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Damien Hirst (b. 1965)
Artist's Resale Right ("Droit de Suite"). Artist's… Read more PROPERTY FROM A PRIVATE ASIAN COLLECTION
Damien Hirst (b. 1965)

Mercuric Thiocyanate

Details
Damien Hirst (b. 1965)
Mercuric Thiocyanate
signed, titled and dated '"Mercuric Thiocyanate" 2007 Damien Hirst' (on the reverse); signed 'D. Hirst' (on the stretcher)
household gloss on canvas
69 x 117in. (175.3 x 297.2cm.)
Executed in 2007
Provenance
Haunch of Venison, London.
Private Collection, Geneva.
Anon. sale, Sotheby's London, 15 February 2012, lot 26.
Acquired at the above sale by the present owner.
Literature
J. Beard and M. Wilner (eds.), The Complete Spot Paintings, 1986-2011, London 2013, p. 851 (illustrated in colour, p. 441).
Special Notice

Artist's Resale Right ("Droit de Suite"). Artist's Resale Right Regulations 2006 apply to this lot, the buyer agrees to pay us an amount equal to the resale royalty provided for in those Regulations, and we undertake to the buyer to pay such amount to the artist's collection agent.
These lots have been imported from outside the EU for sale using a Temporary Import regime. Import VAT is payable (at 5%) on the Hammer price. VAT is also payable (at 20%) on the buyer’s Premium on a VAT inclusive basis. When a buyer of such a lot has registered an EU address but wishes to export the lot or complete the import into another EU country, he must advise Christie's immediately after the auction.

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Lot Essay

‘I started them as an endless series ... a scientific approach to painting in a similar way to the drug companies’ scientific approach to life. Art doesn’t purport to have all the answers; the drug companies do ... Art is like medicine, it can heal. Yet I’ve always been amazed at how many people believe in medicine but don’t believe in art’
–Damien Hirst


Stretching nearly three metres in width, Mercuric Thiocyanate is a monumental work from Damien Hirst’s signature series of Spot Paintings. Rendered in a dazzling array of bold and pale hues, a kaleidoscopic grid of dots stretches across the canvas. Painted in 2007, the work belongs to the iconic group of ‘Pharmaceutical Paintings’ that represents one of the most important subseries of the ‘Spot Paintings’. First conceived over thirty years ago, alongside his celebrated ‘Medicine Cabinets’, these works take their titles from individual chemical compounds. Probing the relationship between art and science, they capture the conflicting strains of logic and chaos inherent to both fields. Though seemingly systematic in their composition, the colours are selected and distributed at random, with no one hue repeated in a single canvas. ‘I started them as an endless series’, explains Hirst; ‘... a scientific approach to painting in a similar way to the drug companies’ scientific approach to life. Art doesn’t purport to have all the answers; the drug companies do. Hence the title of the series, The Pharmaceutical Paintings, and the individual titles of the paintings themselves ... Art is like medicine, it can heal. Yet I’ve always been amazed at how many people believe in medicine but don’t believe in art’ (D. Hirst, I want to spend the rest of my life everywhere, with everyone, one to one, always, forever, now, London 2006, p. 246).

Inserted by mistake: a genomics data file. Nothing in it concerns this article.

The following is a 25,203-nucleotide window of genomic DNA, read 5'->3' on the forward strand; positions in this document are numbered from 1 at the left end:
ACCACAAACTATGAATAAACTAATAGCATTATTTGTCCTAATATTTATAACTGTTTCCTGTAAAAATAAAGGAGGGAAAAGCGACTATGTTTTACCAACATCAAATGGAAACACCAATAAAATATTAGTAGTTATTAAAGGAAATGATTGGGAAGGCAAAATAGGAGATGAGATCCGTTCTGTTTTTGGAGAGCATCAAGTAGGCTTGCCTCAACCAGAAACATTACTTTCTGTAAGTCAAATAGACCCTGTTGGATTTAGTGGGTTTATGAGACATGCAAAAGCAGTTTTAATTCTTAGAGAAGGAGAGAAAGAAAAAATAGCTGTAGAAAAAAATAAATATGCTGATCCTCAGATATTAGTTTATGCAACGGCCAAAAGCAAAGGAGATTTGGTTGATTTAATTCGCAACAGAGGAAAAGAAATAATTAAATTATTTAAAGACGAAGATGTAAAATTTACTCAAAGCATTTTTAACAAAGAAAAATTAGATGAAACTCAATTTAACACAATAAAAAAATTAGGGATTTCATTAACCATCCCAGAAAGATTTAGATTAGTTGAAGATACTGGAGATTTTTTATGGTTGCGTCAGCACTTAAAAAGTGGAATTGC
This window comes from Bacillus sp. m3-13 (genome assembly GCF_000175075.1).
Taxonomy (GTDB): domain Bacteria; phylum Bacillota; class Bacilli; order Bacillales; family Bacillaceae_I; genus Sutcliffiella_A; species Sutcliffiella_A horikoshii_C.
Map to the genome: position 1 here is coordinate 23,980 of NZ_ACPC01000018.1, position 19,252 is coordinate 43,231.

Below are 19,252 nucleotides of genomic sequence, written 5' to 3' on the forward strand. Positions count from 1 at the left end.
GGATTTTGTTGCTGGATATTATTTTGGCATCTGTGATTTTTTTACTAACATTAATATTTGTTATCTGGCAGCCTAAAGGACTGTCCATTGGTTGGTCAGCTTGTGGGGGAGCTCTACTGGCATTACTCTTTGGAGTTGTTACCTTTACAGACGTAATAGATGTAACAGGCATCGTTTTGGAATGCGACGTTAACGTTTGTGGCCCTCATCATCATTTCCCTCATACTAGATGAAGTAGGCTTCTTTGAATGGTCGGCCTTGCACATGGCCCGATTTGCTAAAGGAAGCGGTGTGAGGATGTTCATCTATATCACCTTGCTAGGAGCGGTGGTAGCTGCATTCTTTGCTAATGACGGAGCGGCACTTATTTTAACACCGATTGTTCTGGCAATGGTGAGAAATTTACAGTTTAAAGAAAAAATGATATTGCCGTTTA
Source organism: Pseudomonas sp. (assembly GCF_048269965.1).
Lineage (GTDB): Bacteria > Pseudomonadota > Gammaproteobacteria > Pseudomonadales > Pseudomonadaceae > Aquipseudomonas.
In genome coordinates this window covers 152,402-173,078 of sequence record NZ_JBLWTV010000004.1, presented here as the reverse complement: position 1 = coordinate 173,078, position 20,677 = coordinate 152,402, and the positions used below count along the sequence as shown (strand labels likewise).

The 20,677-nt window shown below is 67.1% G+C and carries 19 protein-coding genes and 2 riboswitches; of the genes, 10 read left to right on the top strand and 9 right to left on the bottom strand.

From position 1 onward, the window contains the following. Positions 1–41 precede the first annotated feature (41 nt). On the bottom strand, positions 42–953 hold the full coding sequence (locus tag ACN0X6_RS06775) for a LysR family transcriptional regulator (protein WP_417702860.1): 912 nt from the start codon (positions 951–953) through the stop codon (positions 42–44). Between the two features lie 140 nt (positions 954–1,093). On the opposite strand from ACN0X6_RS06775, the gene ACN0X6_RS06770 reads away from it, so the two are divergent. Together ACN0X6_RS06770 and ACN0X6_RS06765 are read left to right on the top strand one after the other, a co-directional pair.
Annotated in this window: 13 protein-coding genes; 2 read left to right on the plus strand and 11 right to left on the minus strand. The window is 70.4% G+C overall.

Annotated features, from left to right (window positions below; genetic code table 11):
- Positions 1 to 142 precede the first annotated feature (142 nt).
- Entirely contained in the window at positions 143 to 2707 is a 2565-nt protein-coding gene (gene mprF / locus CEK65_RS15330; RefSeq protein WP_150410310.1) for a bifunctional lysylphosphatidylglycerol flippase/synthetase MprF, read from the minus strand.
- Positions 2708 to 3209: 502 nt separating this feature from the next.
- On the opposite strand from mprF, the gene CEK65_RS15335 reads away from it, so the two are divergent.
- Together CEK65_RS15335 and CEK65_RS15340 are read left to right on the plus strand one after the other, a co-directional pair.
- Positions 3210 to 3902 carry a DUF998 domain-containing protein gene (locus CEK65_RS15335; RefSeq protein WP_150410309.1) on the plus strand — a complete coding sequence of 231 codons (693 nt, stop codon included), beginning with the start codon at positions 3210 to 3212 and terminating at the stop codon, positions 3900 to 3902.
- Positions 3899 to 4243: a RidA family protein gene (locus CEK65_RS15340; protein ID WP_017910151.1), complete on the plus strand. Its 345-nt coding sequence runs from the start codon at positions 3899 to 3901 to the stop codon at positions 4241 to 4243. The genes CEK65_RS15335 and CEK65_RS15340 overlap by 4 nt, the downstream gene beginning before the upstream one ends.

Characterized by equal-sized, equidistant dots positioned on a white background, the ‘Pharmaceutical Paintings’ were created primarily between 1988 and 2011. Their titles were taken from a book that Hirst chanced upon in the early 1990s: Biochemicals for Research and Diagnostic Reagents, by the chemical company Sigma-Aldrich. Whilst the majority were selected for their associated healing properties, ‘Mercury(II) thiocyanate’, or Hg(SCN)2, is a toxicsubstance known for its volatile exothermic reactions. When lit, it swells to vast proportions, generating a coil of ash that is said to resemble a snake. Indeed, the chemical was notably used to create a firework known as ‘Pharaoh’s serpent’, but was later banned due to its deadly properties. The dark connotations of the present work’s title sets it apart from its the other pieces. One could argue that it speaks to the artist’s fascination with the thin line between life and death: a theme that runs throughout his oeuvre. Whilst the Spot Paintings are joyful symphonies of colour, they are simultaneously underpinned by a powerful sense of discord. ‘If you look closely at any one of these paintings a strange thing happens’, explains Hirst; ‘because of the lack of repeated colours there is no harmony ... in every painting there is a subliminal sense of unease; yet the colours project so much joy it’s hard to feel it, but it’s there. The horror underlying everything. The horror that can overwhelm everything at any moment’ (D. Hirst, I want to spend the rest of my life everywhere, with everyone, one to one, always, forever, now, London 2006, p. 246). The dialogue between beauty and mortality lies at the heart of Hirst’s practice, and finds eloquent expression in the present work.

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